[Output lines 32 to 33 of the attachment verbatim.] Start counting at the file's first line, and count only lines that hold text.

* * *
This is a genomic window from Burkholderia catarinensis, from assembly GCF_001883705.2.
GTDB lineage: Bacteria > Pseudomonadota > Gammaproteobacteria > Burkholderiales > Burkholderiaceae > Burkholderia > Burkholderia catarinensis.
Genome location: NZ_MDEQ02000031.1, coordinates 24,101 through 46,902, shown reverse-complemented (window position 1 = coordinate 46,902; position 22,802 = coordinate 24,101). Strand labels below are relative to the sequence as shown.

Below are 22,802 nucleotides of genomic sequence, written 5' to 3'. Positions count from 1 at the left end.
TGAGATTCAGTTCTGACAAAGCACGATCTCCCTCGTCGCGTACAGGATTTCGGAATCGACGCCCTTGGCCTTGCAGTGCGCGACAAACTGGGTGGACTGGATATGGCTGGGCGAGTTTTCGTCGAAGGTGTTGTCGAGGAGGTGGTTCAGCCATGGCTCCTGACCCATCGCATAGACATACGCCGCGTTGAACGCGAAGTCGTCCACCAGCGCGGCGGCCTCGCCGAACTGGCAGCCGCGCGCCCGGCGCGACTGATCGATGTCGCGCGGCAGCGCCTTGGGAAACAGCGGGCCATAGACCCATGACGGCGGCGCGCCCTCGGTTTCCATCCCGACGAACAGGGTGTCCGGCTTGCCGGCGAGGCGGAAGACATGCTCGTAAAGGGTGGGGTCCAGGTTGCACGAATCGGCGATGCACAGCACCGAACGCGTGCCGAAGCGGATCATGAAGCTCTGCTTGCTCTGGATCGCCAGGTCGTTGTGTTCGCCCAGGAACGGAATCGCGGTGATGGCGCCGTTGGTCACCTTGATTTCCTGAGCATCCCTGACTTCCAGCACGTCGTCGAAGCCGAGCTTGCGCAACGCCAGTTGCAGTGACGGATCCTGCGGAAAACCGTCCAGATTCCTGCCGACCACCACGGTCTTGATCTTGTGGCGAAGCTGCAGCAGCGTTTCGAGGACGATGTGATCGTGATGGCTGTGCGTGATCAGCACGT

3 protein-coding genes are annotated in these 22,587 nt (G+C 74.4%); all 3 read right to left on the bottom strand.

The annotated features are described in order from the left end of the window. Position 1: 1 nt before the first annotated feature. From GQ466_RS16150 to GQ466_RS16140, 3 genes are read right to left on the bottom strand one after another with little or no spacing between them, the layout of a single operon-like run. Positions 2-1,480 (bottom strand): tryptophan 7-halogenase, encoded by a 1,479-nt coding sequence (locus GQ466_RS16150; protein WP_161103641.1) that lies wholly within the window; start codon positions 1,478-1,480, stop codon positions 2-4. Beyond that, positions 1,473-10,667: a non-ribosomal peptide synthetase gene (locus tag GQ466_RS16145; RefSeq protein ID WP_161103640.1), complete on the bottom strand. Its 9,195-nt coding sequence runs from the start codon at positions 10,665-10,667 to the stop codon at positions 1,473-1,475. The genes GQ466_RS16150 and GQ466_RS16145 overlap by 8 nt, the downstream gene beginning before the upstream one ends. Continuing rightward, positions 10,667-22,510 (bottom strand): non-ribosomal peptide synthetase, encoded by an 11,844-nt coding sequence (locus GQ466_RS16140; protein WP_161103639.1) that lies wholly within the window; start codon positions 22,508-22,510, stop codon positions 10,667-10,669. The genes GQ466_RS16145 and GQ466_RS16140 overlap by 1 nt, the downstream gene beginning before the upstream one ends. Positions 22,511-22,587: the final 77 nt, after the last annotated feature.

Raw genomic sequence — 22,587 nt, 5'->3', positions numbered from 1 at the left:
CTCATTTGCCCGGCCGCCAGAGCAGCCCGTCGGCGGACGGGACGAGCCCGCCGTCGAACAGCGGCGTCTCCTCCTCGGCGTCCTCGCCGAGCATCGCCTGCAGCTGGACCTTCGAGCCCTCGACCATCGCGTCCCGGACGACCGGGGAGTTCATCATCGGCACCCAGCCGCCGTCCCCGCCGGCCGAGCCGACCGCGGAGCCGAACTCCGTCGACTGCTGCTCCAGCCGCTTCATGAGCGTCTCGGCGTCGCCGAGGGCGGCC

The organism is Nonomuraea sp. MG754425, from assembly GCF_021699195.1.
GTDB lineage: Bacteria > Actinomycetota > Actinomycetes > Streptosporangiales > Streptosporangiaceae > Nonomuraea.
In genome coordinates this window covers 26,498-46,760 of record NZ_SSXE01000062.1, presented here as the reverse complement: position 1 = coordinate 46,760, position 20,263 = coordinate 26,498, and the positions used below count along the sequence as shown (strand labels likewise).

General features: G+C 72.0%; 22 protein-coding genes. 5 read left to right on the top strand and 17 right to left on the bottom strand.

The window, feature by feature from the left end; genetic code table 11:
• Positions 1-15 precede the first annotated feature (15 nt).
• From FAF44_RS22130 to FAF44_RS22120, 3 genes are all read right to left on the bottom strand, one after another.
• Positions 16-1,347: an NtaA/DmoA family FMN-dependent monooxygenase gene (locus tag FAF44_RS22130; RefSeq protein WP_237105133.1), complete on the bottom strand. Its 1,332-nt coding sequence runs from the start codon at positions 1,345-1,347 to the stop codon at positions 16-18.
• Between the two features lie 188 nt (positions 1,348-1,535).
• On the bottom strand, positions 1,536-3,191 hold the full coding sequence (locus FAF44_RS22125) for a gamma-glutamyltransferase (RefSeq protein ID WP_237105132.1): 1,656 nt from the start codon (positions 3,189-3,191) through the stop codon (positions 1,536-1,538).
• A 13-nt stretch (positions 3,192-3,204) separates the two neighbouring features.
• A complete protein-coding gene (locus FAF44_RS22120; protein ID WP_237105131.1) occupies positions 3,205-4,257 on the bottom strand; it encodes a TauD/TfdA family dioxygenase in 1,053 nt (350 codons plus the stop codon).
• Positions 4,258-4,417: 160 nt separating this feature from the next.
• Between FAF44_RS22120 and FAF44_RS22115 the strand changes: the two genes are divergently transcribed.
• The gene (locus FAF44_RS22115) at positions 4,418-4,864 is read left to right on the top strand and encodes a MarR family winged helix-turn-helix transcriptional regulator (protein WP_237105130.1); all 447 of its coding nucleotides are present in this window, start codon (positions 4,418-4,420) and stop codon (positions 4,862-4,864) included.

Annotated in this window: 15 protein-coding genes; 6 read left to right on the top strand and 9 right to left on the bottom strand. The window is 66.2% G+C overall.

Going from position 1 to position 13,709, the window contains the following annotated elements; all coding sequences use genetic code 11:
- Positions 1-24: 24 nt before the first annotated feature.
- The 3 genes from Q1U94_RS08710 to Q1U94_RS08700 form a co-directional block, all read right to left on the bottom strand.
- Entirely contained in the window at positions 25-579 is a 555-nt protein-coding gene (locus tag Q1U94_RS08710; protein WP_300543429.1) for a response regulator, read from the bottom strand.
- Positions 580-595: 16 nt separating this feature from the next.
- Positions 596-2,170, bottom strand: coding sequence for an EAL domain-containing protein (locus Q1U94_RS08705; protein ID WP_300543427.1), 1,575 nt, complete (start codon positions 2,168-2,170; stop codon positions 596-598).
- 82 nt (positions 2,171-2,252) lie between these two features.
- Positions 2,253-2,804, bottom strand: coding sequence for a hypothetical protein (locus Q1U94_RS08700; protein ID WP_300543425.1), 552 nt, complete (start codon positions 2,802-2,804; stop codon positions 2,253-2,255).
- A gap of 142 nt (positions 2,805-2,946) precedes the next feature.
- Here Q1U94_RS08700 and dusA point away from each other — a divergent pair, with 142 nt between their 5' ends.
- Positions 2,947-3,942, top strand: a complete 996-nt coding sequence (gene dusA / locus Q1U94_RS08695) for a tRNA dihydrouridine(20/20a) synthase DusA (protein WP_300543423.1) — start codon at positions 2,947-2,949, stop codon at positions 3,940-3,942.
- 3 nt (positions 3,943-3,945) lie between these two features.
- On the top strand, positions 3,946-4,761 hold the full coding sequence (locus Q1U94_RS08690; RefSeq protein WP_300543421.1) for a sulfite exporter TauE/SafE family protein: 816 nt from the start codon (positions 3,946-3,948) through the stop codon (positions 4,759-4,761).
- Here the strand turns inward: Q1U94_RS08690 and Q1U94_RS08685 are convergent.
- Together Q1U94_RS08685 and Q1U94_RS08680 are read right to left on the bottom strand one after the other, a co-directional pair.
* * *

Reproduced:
- 82 nt (positions 2,171-2,252) lie between these two features.
- Positions 2,253-2,804, bottom strand: coding sequence for a hypothetical protein (locus Q1U94_RS08700; protein ID WP_300543425.1), 552 nt, complete (start codon positions 2,802-2,804; stop codon positions 2,253-2,255).